Let’s stay in 1 Timothy 3 for a minute. Read over what Paul said in verses 2-7: “Therefore an overseer must be above reproach, the husband of one wife, sober-minded, self-controlled, respectable, hospitable, able to teach, not a drunkard, not violent but gentle, not quarrelsome, not a lover of money. He must manage his own household well, with all dignity keeping his children submissive, for if someone does not know how to manage his own household, how will he care for God’s church? He must not be a recent convert, or he may become puffed up with conceit and fall into the condemnation of the devil. Moreover, he must be well thought of by outsiders, so that he may not fall into disgrace, into a snare of the devil.”

These characteristics are often referred to as qualifications for ministry. A man who desires to be a pastor must have these qualities. He will not exhibit them perfectly, but a person looking at his life would say he definitely fits this description.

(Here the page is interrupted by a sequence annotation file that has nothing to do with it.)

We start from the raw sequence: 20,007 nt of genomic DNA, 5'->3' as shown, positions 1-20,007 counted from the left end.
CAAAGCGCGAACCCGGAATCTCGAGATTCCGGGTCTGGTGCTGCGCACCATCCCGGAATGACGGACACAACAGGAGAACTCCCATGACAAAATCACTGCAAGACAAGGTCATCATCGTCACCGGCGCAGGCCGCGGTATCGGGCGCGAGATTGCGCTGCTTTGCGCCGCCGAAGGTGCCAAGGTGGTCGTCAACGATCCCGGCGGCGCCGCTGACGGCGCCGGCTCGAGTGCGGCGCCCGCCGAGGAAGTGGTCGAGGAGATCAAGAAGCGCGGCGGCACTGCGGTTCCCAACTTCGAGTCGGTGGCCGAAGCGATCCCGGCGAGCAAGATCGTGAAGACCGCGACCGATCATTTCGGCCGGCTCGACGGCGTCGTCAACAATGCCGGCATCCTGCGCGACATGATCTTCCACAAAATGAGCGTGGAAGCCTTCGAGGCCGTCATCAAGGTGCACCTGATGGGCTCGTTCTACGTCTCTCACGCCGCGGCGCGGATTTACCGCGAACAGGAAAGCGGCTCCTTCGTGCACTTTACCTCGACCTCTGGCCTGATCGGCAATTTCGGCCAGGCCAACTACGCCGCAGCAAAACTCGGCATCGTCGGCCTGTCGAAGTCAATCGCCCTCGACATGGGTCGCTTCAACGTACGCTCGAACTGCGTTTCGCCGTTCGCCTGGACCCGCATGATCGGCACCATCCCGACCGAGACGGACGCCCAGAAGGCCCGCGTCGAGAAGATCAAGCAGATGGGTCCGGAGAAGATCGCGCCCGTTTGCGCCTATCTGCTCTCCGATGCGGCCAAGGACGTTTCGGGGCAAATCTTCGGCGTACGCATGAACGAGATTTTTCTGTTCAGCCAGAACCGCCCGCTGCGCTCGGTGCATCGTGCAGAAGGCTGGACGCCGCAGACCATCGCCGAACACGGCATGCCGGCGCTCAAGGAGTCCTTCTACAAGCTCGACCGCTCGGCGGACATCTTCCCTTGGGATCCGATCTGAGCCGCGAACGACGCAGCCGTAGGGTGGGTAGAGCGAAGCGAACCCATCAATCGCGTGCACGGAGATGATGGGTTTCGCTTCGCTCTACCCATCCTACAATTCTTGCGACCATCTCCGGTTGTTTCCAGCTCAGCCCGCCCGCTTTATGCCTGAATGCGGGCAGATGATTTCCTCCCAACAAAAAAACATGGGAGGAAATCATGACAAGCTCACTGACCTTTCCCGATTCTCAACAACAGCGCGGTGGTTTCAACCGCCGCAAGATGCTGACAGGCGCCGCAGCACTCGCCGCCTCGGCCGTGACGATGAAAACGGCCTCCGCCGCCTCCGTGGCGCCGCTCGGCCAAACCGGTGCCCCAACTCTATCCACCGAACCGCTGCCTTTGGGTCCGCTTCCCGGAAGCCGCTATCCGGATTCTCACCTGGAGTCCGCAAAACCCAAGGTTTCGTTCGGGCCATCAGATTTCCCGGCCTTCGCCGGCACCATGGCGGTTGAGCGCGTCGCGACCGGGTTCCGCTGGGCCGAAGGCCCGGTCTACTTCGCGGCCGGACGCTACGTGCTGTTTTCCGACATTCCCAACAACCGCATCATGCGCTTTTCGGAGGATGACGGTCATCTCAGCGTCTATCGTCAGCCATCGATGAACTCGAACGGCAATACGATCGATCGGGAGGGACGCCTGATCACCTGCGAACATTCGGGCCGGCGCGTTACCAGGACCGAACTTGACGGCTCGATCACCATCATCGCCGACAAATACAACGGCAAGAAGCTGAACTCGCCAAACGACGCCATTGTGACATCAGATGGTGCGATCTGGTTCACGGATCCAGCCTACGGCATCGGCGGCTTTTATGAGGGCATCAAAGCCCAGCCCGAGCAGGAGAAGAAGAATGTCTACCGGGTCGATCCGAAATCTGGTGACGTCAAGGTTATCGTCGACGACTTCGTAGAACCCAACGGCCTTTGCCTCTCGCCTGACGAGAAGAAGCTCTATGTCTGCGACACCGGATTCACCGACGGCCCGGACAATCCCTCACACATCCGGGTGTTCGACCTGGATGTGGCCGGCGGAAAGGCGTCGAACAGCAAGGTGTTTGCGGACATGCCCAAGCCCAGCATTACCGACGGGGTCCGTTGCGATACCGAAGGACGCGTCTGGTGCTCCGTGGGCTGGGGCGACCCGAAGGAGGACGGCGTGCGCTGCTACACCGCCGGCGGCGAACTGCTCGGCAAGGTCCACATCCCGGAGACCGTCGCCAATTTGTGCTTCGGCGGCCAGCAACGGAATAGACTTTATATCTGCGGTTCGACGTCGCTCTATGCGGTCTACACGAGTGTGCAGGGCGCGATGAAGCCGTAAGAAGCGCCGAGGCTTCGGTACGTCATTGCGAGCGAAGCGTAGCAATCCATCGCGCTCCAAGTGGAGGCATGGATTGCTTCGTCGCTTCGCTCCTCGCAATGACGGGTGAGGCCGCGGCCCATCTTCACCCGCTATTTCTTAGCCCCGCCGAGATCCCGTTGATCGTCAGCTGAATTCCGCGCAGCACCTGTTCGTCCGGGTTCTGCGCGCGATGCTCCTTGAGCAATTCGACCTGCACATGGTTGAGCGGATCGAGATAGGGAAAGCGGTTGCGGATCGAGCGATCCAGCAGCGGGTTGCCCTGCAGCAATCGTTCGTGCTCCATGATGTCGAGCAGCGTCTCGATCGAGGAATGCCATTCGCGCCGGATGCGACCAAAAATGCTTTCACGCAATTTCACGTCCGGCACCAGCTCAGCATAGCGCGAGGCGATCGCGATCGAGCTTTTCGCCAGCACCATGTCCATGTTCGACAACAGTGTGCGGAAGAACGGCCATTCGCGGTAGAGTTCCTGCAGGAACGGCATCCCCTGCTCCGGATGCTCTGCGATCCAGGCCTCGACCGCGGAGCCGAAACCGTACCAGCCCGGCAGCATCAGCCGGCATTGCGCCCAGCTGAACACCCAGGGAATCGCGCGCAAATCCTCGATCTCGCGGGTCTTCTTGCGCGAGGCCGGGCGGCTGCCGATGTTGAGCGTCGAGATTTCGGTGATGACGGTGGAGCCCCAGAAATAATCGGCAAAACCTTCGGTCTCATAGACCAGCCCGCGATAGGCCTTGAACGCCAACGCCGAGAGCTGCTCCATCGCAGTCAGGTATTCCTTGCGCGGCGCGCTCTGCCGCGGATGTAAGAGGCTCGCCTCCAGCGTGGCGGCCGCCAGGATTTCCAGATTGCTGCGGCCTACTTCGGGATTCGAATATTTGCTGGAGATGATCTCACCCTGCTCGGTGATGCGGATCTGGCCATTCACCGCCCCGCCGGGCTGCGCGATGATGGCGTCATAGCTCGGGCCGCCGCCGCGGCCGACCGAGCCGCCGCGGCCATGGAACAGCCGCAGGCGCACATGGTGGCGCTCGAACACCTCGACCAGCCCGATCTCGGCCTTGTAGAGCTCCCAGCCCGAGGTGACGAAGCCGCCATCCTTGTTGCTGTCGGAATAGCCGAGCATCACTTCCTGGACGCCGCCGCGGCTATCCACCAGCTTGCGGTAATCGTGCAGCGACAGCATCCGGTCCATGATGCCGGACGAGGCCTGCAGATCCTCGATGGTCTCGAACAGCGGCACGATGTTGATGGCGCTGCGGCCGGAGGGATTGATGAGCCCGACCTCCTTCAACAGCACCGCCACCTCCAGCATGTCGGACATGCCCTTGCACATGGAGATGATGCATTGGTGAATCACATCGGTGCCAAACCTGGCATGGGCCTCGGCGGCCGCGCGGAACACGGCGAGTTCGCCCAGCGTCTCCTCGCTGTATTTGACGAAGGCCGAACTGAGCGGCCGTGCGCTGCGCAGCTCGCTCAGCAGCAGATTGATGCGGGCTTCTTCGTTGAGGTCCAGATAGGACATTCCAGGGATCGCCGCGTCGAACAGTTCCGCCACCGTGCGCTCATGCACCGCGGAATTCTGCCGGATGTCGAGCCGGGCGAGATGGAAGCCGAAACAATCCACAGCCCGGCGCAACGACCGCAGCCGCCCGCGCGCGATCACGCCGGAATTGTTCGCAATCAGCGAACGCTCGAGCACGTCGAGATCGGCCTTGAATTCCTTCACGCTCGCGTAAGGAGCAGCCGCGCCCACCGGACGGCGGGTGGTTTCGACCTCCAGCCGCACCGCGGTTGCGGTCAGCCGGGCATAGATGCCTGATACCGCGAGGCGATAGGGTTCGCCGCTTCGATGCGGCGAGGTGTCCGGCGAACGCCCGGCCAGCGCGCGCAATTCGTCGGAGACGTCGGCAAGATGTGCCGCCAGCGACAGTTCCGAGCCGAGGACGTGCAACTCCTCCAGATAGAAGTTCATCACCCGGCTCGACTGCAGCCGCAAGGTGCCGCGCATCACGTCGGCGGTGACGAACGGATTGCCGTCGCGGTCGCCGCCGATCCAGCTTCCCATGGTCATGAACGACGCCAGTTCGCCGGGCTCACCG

This list might intimidate you or seem overwhelming. Yes, the standards for a pastor’s personal life and character are high. But these are qualities any young man should cultivate. If your heart is open to God’s work in you, He will enable you to grow in these areas.

Read over these qualities repeatedly. Look up each word in a dictionary, or ask your pastor to help you study them. Journal your thoughts about each quality. Pray for God to help you become this kind of man. With God’s help, resist temptations that take you away from these qualities. Choose friends who encourage you to live in these ways. Whether you go into pastoral ministry or not, you will mature over time into a godly man. Your life will glorify God and you will influence others for Him.